11. There is a whale known as the 52-hertz whale which calls at a unique frequency among whales, and is thought to be the loneliest whale alive.
First discovered by a team of the Woods Hole Oceanographic Institution in 1989, the 52-hertz whale calls at an unusually high frequency. It’s unknown what species of whale it is, but the frequency closely resembles that of a blue whale or a fin whale.(source)
12. Known as “whale fall”, when a whale dies and its carcass falls into the bathyal or abyssal zone of the ocean floor, it can sustain a complex localized ecosystem of deep-sea organisms for decades.
Unlike when a whale dies in shallower waters where it will be consumed by scavengers relatively quickly, it can provide decades of sustenance for deep-sea organisms at depths of around 2,000 meters. In fact, the decomposition has three associated stages and can sustain different life forms for up to a century.(source)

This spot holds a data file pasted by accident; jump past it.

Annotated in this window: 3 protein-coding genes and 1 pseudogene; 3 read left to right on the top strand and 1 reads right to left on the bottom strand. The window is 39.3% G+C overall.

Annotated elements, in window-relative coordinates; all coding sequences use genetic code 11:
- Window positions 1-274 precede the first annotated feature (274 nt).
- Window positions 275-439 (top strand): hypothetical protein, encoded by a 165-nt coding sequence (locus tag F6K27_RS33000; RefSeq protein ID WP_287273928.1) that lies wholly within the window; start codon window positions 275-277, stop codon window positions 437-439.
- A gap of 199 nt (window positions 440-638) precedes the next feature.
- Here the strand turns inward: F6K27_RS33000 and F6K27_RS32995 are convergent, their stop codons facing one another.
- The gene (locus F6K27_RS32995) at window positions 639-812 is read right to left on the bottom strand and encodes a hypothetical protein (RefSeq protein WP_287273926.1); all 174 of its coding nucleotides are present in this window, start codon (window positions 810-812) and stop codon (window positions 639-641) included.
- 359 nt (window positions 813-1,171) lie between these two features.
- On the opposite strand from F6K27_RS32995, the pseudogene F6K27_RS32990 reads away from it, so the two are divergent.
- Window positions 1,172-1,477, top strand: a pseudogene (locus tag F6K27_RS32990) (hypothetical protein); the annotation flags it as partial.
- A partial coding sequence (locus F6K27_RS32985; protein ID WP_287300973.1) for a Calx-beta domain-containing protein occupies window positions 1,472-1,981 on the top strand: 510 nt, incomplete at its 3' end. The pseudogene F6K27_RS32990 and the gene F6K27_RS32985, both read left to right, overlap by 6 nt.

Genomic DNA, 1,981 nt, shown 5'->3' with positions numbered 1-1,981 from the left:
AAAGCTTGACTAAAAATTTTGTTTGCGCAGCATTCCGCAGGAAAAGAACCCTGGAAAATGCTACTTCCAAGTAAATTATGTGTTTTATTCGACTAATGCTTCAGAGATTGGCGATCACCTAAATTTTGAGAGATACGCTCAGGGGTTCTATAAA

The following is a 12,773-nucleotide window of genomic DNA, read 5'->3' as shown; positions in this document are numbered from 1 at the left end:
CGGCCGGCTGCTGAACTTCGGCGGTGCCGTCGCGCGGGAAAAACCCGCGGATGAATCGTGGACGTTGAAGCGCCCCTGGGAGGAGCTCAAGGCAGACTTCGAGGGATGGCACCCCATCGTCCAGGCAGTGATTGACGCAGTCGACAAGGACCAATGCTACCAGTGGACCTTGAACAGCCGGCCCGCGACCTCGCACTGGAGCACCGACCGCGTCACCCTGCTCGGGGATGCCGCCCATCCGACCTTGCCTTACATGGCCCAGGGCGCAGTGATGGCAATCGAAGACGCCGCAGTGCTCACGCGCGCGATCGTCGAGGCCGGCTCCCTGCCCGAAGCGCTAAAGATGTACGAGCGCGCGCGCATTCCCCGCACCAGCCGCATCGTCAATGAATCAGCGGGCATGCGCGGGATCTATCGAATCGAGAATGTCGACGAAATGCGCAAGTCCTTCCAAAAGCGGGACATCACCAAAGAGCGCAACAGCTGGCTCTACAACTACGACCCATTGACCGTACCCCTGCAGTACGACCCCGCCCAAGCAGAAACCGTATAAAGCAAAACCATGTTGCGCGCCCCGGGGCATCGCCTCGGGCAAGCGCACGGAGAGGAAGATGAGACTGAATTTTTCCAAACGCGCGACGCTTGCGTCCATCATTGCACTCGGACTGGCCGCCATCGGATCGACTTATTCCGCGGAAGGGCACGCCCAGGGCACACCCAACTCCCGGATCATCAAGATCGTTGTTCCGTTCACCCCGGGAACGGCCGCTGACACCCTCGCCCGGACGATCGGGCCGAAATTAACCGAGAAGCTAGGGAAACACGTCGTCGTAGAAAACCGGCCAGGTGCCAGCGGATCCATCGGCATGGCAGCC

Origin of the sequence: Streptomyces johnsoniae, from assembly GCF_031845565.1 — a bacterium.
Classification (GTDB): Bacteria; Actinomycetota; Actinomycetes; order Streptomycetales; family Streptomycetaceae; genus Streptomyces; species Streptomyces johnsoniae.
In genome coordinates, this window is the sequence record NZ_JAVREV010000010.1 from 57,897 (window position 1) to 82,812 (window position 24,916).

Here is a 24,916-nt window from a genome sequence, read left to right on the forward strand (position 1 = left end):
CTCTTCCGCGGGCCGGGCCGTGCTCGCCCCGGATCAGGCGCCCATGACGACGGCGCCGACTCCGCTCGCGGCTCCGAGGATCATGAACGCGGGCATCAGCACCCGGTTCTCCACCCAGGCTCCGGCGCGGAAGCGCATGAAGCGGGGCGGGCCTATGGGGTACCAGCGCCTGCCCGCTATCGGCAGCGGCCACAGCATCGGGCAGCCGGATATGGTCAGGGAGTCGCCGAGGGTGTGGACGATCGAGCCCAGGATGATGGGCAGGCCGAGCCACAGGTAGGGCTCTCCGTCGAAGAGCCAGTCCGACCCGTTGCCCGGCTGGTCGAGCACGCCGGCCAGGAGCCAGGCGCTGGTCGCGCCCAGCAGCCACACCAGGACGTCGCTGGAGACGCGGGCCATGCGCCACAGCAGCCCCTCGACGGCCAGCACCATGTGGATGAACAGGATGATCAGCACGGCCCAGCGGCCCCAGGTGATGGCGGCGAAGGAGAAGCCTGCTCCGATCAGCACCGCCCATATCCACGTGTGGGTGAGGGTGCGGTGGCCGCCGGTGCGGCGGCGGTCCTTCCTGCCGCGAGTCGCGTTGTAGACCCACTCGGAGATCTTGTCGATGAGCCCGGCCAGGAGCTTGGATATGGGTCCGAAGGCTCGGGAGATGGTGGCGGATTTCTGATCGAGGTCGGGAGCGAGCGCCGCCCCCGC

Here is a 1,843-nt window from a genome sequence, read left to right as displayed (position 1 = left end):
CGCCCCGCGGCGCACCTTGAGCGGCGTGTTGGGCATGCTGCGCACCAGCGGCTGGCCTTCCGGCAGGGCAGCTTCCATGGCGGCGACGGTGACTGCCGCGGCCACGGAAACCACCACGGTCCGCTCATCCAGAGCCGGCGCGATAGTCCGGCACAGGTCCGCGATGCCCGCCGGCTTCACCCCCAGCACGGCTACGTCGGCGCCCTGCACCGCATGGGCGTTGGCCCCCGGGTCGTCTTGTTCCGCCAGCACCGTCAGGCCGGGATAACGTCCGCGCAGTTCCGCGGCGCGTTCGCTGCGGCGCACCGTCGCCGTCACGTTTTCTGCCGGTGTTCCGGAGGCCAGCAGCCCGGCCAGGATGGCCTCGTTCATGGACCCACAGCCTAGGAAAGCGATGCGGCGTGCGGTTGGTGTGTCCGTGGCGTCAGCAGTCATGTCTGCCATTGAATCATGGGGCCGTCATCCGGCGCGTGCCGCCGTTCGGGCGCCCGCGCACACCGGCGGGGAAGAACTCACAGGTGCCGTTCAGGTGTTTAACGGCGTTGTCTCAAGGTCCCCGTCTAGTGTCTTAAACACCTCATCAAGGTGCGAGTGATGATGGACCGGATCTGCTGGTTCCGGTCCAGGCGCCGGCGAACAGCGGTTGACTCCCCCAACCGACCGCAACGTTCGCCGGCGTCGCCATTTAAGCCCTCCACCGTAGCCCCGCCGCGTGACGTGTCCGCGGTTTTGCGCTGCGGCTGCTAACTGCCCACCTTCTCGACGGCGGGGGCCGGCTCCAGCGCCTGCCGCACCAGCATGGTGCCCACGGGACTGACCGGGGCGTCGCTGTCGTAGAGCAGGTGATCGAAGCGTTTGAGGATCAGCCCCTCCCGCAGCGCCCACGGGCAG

13. Killer whales are tougher than great white sharks!
Orcas are known as “killer whales” and for good reason. They understand that great white sharks need to move to breathe and become immobilized when they are upside down. Orcas use this knowledge to their advantage when killing sharks.(source)
14. Whales are sometimes born with a leg or two.
Known as “Atavism”, some whales are sometimes born with a genetic defect (legs) which is a throwback to many millions of years ago when their ancestors used to walk on land.(source)
15. A blue whale is pregnant for a year and can only have one baby at a time.
Blue whales have pregnancies very similar to humans, although on a much grander scale! Their pregnancy lasts one year, and they give birth to one baby weighing approximately 3 tons – reaching 25 feet in length. Newborn blue whales are known to drink 100 gallons of milk each day and gain approximately 9 pounds each hour. (source)